On 19 February, the English sellers between them had on offer 1257 lots, including many small objects and coins that could have been found in Syria. Also on 19 February, there were 12 Halaf figurines on offer, one from Seller 2, five from Seller 3, three from Seller 1, two from a seller based in Cyprus and one from a seller based in the USA.

What does eBay itself have to say about it all? A long click-distance away from the sale pages, we are directed through the small print heading ‘eBay responsible practices’ to the main eBay.com site where we find the eBay policy on prohibited and restricted items. Here is what it says:

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The Halaf figurines are on an ICOM Red List, are widely believed to include forgeries among their number, and the sellers do not include any evidence of provenance or legal sale. And yet eBay does nothing. In January 2016, the UK government announced that it had established a £30 million Cultural Protection Fund for projects aimed at protecting cultural heritage overseas. Let us hope that some of the money is spent on cleaning up the government’s own backyard, starting with eBay.

Reference

Seif, Assad, 2015. Illicit traffic in cultural property in Lebanon. In France Desmarais (ed.), Countering Illicit Traffic in Cultural Goods. Paris: ICOM: 65-82.

 

What will I be watching next on eBay? Will eBay be watching me? To find out more, join me next month for … eBaywatch!

Market of mass destruction: the policy omnishambles

I have been prompted to start this blog by the omnishambles of international public policy as it struggles but fails to achieve some kind of grip on the illicit trade in cultural objects.

Since 1990, a series of international, proxy and civil wars together with associated episodes of civil disturbance throughout the Middle East and North Africa (MENA) region have triggered wave after wave of damaging attacks on cultural heritage. Cultural sites have been ruined for motives or pretexts of cultural cleansing and iconoclasm, damaged deliberately or accidentally by the actions of armed forces, or simply overwhelmed by the more peaceful though still destructive processes of urban expansion and agricultural improvement. Through all of this, however, a major cause of damage has been and continues to be the looting of archaeological and cultural sites to feed the illicit trade in cultural objects. Certainly, sitting here in the United Kingdom, it looks to be the most regrettable cause of damage, as it is the most preventable one. The trade exists to feed the collecting mania of destination countries far removed from the MENA region itself, and thus within easier reach of policy countermeasures. Or so it would seem. As the cultural heritage of country after country has fallen victim to looting and illicit trade, however, the international community has looked on despairingly but with little to offer in the way of effective amelioration. The looting and trade continues, seemingly unabated.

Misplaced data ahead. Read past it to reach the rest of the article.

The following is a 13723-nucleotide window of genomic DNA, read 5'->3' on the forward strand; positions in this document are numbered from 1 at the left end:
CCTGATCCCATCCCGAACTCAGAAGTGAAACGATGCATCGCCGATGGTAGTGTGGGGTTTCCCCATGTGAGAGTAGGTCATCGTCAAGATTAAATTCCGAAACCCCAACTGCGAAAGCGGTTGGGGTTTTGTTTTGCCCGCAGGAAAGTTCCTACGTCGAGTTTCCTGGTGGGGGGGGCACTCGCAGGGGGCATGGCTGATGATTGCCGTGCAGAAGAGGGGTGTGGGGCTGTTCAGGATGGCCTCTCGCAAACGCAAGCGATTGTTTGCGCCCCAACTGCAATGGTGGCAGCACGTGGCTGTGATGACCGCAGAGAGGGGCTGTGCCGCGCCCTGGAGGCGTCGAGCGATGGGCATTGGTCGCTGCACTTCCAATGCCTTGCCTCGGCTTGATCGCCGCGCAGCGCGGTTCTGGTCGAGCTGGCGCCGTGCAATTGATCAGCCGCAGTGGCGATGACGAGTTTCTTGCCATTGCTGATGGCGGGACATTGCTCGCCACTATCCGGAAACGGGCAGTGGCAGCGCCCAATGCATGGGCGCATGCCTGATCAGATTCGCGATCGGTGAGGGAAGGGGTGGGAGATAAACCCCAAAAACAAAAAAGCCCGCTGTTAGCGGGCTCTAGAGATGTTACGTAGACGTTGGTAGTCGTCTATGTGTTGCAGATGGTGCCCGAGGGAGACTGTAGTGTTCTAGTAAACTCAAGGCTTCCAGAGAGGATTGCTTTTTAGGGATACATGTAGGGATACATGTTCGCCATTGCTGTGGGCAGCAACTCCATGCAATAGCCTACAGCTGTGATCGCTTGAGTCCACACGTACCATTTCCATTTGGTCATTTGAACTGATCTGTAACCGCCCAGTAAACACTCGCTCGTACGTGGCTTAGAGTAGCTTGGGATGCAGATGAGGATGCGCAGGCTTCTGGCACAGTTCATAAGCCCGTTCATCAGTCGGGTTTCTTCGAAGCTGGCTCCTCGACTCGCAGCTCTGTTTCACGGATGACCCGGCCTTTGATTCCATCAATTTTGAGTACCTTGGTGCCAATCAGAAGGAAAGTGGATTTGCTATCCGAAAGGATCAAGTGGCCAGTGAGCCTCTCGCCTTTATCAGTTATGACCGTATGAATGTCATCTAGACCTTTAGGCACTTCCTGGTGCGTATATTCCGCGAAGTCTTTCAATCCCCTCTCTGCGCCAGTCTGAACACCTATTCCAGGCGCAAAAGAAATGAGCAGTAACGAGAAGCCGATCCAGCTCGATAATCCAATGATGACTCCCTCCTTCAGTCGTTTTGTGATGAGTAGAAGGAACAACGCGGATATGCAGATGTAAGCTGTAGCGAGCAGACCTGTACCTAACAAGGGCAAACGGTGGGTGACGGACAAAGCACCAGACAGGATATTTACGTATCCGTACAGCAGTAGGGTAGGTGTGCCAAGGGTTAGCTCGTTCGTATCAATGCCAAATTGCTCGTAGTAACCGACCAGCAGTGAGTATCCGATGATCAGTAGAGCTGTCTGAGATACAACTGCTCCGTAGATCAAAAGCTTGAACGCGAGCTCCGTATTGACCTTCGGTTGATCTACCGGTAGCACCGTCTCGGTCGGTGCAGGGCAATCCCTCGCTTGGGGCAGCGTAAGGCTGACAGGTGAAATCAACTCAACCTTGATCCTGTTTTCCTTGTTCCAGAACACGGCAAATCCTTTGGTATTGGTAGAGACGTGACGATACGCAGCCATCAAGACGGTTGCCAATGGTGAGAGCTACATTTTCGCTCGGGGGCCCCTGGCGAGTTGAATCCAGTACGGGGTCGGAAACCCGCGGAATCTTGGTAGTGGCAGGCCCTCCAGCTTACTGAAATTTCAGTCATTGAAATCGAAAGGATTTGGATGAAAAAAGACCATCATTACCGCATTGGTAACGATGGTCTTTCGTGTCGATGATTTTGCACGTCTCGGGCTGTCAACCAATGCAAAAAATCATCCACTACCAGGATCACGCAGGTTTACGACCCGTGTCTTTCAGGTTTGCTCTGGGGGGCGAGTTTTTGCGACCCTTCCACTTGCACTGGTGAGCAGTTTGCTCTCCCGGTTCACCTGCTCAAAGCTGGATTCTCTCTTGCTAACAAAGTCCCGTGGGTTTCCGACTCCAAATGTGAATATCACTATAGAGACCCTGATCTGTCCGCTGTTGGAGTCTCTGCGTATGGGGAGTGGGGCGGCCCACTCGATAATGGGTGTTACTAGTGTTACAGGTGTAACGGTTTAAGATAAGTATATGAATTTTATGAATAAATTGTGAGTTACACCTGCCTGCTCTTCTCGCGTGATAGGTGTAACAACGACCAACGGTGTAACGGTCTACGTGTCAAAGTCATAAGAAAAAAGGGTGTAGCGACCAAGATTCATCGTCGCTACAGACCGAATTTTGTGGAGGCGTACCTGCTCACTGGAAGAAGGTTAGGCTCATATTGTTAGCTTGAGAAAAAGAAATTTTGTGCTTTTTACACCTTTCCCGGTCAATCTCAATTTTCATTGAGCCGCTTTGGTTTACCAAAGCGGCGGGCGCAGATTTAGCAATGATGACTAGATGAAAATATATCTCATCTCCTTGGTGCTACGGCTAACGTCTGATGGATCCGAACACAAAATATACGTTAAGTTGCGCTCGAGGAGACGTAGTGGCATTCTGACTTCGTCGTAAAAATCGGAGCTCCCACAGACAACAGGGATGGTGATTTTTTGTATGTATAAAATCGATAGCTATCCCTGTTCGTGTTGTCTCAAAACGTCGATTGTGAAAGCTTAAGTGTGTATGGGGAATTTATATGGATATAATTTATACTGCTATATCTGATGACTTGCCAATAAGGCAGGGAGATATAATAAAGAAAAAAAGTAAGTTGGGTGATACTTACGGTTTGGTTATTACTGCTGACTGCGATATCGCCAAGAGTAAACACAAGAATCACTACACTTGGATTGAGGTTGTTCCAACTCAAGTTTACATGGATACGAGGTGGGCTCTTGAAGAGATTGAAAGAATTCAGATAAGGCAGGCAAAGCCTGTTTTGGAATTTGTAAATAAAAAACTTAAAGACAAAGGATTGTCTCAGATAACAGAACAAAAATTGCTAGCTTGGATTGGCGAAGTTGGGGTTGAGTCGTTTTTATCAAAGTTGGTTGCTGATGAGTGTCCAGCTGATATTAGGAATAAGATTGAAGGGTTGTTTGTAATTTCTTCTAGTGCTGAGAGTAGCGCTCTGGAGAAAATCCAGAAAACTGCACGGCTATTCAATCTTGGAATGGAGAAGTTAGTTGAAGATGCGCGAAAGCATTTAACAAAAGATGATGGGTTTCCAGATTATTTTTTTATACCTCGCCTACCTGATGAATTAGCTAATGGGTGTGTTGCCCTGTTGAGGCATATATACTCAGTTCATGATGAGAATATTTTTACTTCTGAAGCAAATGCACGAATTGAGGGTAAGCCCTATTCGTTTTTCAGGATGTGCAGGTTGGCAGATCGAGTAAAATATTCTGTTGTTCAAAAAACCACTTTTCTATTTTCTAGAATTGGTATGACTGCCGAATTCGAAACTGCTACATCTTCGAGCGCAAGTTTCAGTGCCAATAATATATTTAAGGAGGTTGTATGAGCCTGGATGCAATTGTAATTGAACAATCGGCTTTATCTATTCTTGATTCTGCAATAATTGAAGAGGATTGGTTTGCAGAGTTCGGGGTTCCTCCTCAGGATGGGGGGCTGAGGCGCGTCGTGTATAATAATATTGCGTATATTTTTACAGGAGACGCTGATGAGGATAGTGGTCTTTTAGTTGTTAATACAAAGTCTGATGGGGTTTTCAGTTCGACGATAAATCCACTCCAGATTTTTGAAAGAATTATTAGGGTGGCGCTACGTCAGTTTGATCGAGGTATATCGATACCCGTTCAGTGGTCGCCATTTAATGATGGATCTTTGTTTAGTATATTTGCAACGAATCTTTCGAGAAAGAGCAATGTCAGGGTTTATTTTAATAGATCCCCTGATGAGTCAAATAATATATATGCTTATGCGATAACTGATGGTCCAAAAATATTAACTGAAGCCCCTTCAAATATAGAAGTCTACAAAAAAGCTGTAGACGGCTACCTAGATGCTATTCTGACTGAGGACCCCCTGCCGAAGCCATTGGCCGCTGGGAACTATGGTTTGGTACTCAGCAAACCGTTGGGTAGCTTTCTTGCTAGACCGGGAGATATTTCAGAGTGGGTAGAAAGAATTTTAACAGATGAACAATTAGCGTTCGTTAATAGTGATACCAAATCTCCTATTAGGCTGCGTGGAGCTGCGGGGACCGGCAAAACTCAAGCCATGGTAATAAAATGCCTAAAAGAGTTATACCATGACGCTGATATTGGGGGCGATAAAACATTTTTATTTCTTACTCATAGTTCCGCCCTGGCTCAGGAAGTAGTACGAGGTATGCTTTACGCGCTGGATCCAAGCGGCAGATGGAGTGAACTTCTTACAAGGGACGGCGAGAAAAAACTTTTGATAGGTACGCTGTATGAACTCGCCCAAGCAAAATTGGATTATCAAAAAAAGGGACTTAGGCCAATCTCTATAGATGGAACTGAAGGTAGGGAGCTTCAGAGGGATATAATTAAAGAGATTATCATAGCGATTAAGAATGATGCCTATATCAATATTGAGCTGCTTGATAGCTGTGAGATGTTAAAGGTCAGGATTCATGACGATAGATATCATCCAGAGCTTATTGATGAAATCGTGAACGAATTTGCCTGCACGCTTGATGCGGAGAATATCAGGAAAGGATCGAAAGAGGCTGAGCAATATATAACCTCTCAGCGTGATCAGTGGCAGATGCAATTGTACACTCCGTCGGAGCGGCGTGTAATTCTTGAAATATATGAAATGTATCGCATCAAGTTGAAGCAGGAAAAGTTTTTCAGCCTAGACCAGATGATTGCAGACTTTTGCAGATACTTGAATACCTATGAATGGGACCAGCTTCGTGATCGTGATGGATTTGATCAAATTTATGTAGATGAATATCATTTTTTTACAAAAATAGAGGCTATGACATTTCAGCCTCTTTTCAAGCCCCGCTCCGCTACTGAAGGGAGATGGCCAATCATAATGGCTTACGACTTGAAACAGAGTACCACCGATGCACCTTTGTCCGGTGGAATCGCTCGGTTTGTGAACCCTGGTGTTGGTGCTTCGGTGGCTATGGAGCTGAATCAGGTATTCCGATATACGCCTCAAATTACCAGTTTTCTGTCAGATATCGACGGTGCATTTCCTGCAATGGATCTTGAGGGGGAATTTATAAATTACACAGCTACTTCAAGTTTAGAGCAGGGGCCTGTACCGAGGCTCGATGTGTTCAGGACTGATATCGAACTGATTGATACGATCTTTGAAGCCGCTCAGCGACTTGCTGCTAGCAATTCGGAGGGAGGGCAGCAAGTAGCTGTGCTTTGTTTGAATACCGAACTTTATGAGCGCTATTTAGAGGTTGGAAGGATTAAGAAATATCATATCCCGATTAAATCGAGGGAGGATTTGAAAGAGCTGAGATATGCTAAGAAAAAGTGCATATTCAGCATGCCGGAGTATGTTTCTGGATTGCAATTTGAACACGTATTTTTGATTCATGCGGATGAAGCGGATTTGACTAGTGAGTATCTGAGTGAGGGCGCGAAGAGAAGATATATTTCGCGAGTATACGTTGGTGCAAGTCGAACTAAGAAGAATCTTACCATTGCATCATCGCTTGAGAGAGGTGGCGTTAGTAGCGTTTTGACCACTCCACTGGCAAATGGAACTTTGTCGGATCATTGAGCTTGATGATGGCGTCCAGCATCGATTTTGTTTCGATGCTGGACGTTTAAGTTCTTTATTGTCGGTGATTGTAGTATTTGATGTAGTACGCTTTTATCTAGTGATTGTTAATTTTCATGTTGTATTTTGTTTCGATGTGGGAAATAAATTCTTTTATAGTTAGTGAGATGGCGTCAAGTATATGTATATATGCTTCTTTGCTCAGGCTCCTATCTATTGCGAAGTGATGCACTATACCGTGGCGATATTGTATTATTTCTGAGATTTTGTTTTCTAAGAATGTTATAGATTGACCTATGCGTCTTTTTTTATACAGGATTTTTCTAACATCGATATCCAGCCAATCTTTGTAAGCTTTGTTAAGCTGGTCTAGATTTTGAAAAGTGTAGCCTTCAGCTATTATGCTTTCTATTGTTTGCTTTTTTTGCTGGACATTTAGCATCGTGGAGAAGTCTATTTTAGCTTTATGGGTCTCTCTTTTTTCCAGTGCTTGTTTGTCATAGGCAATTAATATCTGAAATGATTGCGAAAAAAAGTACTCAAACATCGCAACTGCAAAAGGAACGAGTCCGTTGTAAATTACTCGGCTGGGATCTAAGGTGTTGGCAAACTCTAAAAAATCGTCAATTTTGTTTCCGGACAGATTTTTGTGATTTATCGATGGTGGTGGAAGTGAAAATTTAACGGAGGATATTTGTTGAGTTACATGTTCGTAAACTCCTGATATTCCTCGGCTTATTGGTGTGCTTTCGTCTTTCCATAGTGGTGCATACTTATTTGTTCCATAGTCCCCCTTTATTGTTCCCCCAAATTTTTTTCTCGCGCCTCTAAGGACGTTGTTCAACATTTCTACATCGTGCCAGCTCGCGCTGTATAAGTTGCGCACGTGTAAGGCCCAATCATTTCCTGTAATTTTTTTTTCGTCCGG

The shambolic nature of policy is reflected in the confusing terminology used to describe initiatives aimed at preventing damage. Sometimes it looks as though policy-makers do not have access to a dictionary. In October 2015, for example, the UK government announced a ‘New scheme to protect cultural sites from destruction’. Notice the headline use of the word ‘protect’. Protection was promised against the ‘destructive forces of war and ISIL terrorists’. The scheme in question is the Iraqi Emergency Heritage Management Project. £3 million was granted to the British Museum to ‘create a team of local experts to assess, document and stabilise afflicted sites in Iraq, and help begin the process of reconstruction and preservation of some of the world’s most precious cultural artefacts’. So, despite headlining the need for protection, in reality the project has nothing to do with protection. It is all about documentation and reconstruction, things that are needed when protection has failed. Nothing wrong with that in principle, it is nice to see some money going to support initiatives aimed at restoring damaged cultural sites, but it is hardly protection, so why headline it as such? And furthermore, having discounted the protective agency of documentation and reconstruction, what exactly is being done to protect sites?

And just in case readers in the United States are feeling smug, something similar has been going on there. Between August 2014 and September 2015 the US Department of State and the American Schools of Oriental Research (ASOR) secured $1.5 million of federal funding for what is now called Cultural Heritage Initiatives (CHI). The stated aim of ASOR CHI is to implement ‘cultural property protection’ by: (1) documenting damage; (2) promoting global awareness; and (3) planning emergency and post-war responses. Again, the headline is ‘protection’, but the reality is more about documentation and reconstruction. Most of ASOR CHI’s operational effort is directed towards producing weekly reports of damage caused to cultural heritage in Syria and north Iraq. There is a real need for this kind of work, and the reports comprise a singular resource of undoubted value. But again, it is not protection.

ASOR CHI has produced a nice infographic describing its work. At one point, the infographic states that ‘Priceless artifacts have been looted & sold on the black market’. Quite. Probably sold on the not-so-black and nearly-white markets too. It is a pity then that ASOR CHI is not tackling the black market head on, by designing and implementing strategies aimed at reducing the demand for looted objects or interrupting their flow to destination countries. Preventing the illicit trade would be a sure route to protecting cultural sites, and yet it is a route not followed. Perhaps it is time that it was. Prevention offers protection in a way that documentation and reconstruction do not.